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Bulloch native Leila Denmark turns 111

The '57th oldest person in the world' lives comfortably in Athens

Bulloch native Leila Denmark turns 111

Bulloch native Leila Denmark turns 111

Leila Alice Daughtry Denmark


      As of today - Feb. 8, 2009 - Leila Alice Daughtry Denmark is the 57th oldest living person in the world. The Guinness Book of World Records accords her that distinction out of an estimated 6.7 billion people currently alive.
      She was born on Feb. 1, 1898 in Bulloch County, the third of 12 children born to Elerbee and Alice Cornelia Hendricks Daughtry on a 400-acre farm near portal. She went on to become a doctor when few women did so and a reknowned humanitarian. She didn't retire until 2001 at the age of 103.
      Denmark celebrated her 111th birthday last week in Athens and her daughter Mary Alice Hutcherson said: "Mother is doing rather well, all things considered. This past fall, her health had deteriorated severely, but as always, she managed to bounce back. She is very curious whenever anyone calls on the phone, and still enjoys it when one of her long-time friends drops by to visit".
      Hutcherson said Dr. Denmark has all of the various limitations one would expect for someone her age, and that everyone around her takes things one day at a time.
      Denmark walked two and one-half miles each day to her two-room elementary school in Bradwell, and then graduated to the middle school the town fathers opened above the city's bank. She then completed her primary education at Statesboro's First District Agricultural and Mechanical High School.
      Denmark went to Bessie Tift College in Forsyth, Ga., where she graduated with an A.B. degree in 1922. While there, she volunteered to teach Sunday school in a nearby cotton mill town. Here, she witnessed firsthand the suffering of workers, especially young children.
      Around 1924, Denmark became engaged to John Eustace Denmark, who grew up on his family farm right down the road from her family. Graduating from Tift, she then enrolled at Mercer College (later University) where she studied chemistry and physics.
      Then, she went on to the Medical College of Georgia, where, she was the only woman in a class of 50. Not surprisingly, she rose to the challenge, and in 1928 became only the third woman in Georgia to graduate with a Doctor of Medicine degree.
      Denmark and her husband moved to Atlanta where she had her first internship at Grady Hospital, working as their first intern in the segregated Black Ward.
      Denmark left there when the new Henrietta Eggleston Children's Hospital (ECH) opened on the Emory University Campus, where she admitted ECH's first patient. In 1930 she gave birth to her daughter Mary Alice.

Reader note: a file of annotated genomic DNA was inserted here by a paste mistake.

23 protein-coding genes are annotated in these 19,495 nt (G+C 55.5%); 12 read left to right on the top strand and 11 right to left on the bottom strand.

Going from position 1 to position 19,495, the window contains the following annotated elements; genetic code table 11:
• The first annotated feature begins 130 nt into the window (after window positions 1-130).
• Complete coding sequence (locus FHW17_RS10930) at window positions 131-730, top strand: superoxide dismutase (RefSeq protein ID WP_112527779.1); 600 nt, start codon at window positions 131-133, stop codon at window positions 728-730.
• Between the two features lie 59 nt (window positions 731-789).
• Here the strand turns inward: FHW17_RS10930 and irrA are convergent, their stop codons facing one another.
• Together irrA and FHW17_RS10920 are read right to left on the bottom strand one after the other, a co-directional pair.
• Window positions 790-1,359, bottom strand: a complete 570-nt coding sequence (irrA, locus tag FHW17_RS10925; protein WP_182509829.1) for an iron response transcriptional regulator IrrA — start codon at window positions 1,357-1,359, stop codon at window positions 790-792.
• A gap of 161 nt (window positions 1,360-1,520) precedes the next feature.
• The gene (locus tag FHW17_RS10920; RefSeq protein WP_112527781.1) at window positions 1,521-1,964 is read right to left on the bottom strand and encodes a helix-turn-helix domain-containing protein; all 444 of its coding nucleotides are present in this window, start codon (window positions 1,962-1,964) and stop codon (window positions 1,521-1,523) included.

Denmark opened her own private practice (as one of the first female pediatricians in the state of Georgia) in the breakfast room of the house she rented. She also began volunteering at Atlanta's Central Presbyterian Church's Baby Clinic, where she continued to serve for some 50 years.
      Horrified by the effects of the whooping cough in the 1932 epidemic in Atlanta, she tried using the blood of an infected patient to treat another of her patients, and then injected a sick child with his infected mothers blood. Both subjects recovered quickly.
      Denmark convinced Emory University to start a series of medical trials in conjunction with the Eli Lilly Company, eventually developing a serum in 1944 that became an immunization against whooping cough.
Her Pertussis Vaccine (now part of the DPT inoculation) is given to virtually every child in America and has saved millions of lives. For her heroic efforts fighting whooping cough, Alice was presented with the highly prestigious Fisher Award.
      In 1940, the Denmarks moved to Sandy Springs and set up another private practice. In 1953 she was honored as Atlanta's "Woman of the Year." Here, she became an advocate for traditional child rearing, and wrote her first book "Every Child Should Have A Chance" in 1971.
      Acknowledging her accomplishments, she received honorary doctorates from Tift in 1972, Mercer University in 1991, and then Emory University in 2000. Leila moved to Alpharetta where she again opened her own private practice. She had no receptionist, but rather a sign up sheet: patients would leave their 10-dollar fee in a basket on the table.
      In 1998, the Atlanta Business Chronicle awarded her the Healthcare Heroes Award; in 2000, the Georgia Legislature named the Georgia 400 highway interchange in Forsyth after her; and in that same year Emory University honored her with their prestigious "Heroes, Saints, and Legends Award".
      In 2001, at the age of 103, Denmark finally closed her private practice, and moved to Athens in 2004, to be close to her daughter and her husband, Grady and Mary Hutcherson. On her 111 birthday, Leila knows that no matter what may happen in the future, there will be no regrets about opportunities missed and actions not taken in her truly remarkable life.

 


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